Discourse between United Airlines and its co-branded credit card partner Chase may be seeding the ground for future loyalty opportunities at the carrier.

As Skift’s Brian Sumers reported last week, the Chicago-based airline is deep in the process of renegotiating its contract with Chase, the bank that manages all of the carrier’s co-branded credit cards. United wants a better deal like Delta has with American Express. Chase may not be willing to budge.

Ultimately, the scenario that may shake out could be similar to the model employed at American. That carrier has a multi-level agreement with both Barclays and Citi for a wide spectrum of credit card products. For consumers, this means that it will be easier to reap the benefits of either bank and all of the ancillary services that each affords — some Mastercard products, for example, have unique hotel benefits while Amex is well known for its insurance policies. Competition breeds innovation.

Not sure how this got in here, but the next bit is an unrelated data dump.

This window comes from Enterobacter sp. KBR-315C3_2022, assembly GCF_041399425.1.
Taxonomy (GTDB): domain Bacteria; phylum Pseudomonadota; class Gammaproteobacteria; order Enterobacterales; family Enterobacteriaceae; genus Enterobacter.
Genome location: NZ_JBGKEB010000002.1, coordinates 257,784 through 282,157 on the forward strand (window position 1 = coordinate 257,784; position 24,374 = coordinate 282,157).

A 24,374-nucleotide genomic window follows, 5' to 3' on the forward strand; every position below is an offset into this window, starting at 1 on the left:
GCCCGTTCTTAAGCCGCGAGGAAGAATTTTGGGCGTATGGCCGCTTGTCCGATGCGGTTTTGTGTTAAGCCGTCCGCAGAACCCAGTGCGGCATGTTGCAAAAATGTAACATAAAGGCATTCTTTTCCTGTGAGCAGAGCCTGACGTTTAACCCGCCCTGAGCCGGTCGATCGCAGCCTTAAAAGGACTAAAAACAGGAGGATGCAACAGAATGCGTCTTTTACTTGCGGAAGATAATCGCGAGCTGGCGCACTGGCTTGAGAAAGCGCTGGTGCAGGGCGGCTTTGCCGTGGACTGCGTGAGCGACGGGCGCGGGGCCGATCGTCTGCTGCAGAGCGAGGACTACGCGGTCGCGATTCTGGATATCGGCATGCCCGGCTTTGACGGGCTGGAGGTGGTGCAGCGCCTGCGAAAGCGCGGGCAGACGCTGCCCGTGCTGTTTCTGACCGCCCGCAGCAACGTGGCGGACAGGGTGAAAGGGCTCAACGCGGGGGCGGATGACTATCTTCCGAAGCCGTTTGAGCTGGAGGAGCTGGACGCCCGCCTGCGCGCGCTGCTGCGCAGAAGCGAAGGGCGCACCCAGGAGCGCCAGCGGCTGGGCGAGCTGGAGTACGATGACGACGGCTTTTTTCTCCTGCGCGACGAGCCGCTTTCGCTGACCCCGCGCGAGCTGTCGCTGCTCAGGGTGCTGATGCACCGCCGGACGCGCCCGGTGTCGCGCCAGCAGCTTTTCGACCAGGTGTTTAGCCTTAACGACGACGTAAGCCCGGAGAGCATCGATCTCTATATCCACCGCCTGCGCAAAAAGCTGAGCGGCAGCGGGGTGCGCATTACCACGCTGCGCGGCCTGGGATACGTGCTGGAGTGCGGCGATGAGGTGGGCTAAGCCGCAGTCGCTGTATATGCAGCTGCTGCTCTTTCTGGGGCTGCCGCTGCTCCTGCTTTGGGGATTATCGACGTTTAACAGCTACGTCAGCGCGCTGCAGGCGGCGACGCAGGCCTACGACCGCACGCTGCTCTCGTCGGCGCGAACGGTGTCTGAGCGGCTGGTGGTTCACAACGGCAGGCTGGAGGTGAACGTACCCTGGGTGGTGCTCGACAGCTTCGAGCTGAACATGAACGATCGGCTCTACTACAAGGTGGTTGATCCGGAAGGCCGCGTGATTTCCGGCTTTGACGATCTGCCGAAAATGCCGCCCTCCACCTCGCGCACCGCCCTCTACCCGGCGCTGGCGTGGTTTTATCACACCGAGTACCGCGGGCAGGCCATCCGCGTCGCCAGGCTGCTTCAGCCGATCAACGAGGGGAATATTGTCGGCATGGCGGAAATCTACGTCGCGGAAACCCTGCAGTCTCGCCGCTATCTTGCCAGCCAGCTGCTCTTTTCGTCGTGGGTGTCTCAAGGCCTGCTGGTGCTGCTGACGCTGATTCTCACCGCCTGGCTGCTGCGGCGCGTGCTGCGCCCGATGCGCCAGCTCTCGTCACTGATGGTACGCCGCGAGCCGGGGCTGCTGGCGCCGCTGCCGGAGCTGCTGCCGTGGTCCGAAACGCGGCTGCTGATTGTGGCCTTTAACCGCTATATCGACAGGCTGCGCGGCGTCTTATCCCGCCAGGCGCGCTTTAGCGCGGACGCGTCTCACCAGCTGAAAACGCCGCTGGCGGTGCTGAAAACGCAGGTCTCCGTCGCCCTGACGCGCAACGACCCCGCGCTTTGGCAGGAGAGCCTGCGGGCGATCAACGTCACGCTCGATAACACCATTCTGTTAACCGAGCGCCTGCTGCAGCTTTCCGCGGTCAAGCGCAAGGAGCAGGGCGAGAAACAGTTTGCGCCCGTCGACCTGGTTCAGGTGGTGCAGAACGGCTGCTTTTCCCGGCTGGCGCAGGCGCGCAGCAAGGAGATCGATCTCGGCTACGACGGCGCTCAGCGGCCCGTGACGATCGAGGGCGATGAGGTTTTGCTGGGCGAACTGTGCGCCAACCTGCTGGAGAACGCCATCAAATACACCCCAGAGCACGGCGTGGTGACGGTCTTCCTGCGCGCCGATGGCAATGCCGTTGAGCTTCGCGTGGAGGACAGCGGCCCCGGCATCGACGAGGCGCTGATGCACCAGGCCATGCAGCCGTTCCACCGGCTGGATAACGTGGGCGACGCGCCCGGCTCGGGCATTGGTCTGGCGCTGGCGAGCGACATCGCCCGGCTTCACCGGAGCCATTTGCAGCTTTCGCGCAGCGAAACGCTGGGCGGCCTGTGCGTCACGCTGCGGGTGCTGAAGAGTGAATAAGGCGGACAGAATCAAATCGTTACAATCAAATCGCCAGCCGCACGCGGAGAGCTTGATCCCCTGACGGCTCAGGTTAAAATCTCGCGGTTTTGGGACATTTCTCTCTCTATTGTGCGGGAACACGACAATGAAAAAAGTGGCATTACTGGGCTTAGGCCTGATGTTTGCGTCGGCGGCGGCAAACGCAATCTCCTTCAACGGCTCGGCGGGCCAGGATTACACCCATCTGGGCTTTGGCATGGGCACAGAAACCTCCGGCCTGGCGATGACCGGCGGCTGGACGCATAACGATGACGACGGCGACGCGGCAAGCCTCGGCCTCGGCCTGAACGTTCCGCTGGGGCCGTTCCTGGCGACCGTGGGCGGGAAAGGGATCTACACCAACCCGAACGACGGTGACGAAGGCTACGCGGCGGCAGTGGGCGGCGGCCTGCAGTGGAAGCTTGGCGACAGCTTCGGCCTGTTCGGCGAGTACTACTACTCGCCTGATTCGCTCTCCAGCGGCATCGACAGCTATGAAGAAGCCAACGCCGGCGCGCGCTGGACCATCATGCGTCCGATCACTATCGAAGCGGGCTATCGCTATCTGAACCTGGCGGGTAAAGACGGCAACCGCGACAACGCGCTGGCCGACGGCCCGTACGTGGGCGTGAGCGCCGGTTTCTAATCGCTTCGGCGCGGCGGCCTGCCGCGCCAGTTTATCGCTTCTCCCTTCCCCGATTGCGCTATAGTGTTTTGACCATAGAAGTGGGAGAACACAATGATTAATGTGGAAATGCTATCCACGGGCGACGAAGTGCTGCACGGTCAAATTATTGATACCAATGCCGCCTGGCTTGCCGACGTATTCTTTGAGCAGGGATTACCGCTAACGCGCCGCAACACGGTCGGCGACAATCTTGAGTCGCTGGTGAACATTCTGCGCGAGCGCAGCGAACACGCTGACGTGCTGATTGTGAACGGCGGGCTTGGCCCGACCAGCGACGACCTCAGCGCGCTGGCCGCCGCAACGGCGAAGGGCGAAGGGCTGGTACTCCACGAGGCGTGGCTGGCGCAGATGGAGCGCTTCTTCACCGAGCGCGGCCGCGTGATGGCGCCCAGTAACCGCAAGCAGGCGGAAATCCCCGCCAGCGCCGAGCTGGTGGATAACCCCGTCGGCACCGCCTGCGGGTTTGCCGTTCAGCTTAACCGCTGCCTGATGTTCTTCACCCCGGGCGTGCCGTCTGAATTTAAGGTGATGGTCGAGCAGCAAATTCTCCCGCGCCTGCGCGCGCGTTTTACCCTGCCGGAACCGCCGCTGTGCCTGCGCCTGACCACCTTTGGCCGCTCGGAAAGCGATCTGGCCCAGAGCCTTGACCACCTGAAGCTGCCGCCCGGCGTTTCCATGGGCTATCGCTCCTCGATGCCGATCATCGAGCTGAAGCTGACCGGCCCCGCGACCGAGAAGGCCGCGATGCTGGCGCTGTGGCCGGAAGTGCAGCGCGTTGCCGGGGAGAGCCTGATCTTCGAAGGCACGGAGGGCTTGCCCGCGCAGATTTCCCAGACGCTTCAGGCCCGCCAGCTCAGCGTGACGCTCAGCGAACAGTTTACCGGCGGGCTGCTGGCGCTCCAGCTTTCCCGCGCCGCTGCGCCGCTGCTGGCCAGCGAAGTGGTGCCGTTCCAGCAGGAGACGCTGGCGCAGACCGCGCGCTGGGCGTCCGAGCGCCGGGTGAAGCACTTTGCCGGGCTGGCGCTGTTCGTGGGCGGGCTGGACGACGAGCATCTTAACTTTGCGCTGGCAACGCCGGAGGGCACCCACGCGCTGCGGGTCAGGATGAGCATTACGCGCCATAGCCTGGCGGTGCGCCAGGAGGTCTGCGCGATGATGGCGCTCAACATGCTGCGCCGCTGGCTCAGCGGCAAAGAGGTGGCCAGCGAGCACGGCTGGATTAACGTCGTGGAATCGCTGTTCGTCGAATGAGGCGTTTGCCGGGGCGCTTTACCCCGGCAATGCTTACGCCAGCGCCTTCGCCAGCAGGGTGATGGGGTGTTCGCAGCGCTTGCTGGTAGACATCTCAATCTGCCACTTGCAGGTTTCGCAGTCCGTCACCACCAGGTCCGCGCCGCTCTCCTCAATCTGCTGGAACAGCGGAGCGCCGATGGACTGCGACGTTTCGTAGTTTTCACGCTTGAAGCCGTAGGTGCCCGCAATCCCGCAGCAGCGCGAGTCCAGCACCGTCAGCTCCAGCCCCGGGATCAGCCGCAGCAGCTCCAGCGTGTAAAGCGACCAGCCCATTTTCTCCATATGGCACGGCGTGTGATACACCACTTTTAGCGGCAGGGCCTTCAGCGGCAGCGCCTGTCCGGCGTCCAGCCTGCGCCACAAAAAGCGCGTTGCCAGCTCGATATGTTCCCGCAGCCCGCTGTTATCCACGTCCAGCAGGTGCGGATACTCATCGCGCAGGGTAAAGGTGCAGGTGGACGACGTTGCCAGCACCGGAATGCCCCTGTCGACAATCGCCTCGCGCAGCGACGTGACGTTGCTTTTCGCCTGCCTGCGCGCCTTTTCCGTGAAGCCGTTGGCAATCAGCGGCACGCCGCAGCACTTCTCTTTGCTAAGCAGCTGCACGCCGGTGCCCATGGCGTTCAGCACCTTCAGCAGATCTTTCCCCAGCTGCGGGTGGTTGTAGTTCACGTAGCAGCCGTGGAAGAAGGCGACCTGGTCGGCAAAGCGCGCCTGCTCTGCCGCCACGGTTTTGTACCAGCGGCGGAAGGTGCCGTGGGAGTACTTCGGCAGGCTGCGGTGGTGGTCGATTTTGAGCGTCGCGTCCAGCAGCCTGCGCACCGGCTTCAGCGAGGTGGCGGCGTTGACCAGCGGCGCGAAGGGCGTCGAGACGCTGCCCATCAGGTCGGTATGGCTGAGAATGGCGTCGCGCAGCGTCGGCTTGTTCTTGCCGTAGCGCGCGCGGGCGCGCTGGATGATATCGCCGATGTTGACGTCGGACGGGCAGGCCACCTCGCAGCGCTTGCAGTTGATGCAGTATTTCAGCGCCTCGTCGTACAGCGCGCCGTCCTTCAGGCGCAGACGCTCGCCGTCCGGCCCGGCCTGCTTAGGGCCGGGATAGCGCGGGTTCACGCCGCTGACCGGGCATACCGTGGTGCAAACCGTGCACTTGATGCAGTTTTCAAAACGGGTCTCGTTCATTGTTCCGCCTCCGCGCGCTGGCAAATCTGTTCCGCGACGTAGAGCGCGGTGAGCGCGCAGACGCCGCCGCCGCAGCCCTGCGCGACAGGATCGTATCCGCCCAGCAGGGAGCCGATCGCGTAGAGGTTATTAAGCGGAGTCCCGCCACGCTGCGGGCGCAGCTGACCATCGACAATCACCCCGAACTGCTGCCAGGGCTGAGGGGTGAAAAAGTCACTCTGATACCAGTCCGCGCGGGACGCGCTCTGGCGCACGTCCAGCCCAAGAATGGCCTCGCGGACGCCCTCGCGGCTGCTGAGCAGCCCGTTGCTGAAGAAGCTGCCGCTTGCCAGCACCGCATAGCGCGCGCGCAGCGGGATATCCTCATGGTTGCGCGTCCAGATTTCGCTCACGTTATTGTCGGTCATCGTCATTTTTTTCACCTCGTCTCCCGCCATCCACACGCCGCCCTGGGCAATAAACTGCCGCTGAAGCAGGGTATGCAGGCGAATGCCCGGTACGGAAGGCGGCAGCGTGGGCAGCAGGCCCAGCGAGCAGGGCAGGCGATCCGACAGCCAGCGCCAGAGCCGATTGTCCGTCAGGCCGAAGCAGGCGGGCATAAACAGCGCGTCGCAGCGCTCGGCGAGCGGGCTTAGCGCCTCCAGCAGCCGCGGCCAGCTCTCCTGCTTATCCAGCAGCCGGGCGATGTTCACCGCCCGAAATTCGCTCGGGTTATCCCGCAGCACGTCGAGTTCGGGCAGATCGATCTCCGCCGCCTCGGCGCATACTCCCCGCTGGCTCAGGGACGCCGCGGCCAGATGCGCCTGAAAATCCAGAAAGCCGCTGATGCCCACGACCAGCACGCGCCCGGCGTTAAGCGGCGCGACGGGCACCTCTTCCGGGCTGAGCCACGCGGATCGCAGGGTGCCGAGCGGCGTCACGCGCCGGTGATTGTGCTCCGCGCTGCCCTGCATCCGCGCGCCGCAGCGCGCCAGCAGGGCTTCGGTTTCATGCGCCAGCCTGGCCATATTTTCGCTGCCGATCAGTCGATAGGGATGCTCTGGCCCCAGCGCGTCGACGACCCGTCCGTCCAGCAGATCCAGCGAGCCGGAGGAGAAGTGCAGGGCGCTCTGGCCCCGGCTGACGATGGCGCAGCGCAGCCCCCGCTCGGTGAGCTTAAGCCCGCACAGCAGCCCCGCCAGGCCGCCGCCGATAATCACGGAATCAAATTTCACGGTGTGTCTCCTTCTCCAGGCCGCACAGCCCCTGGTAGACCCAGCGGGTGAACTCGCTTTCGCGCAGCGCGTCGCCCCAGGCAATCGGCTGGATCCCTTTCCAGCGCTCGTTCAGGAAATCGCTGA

— Grant Martin, Business of Loyalty Editor

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Improving the Car Rental Experience Starts With What Biz Travelers Want: Usually, renting a car when on a business trip brings annoying headaches with it. Waiting in a long line after sitting for hours on a plane, for instance, or getting a car you didn’t actually reserve. But Jeff Kaelin, Avis Budget Group’s vice president of product development, said a maintained focus on mobile experience and more robust digital customization is creating a better experience for business travelers.

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Jet Airways May Have Stopped Flying, But the Frequent Flyer Program Continues: The JetPrivilege program still has value. Last summer, investment group Blackstone looked at buying it outright and the frequent flyer program has been preparing to operate independently of Jet Airways.

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Skift Business of Loyalty Editor Grant Martin [gm@skift.com] curates the Skift Business of Loyalty newsletter. During the day, he also works in Product at TripActions. Skift emails the newsletter every Monday.

Photo Credit: A bank of United Expressjets. Expressjet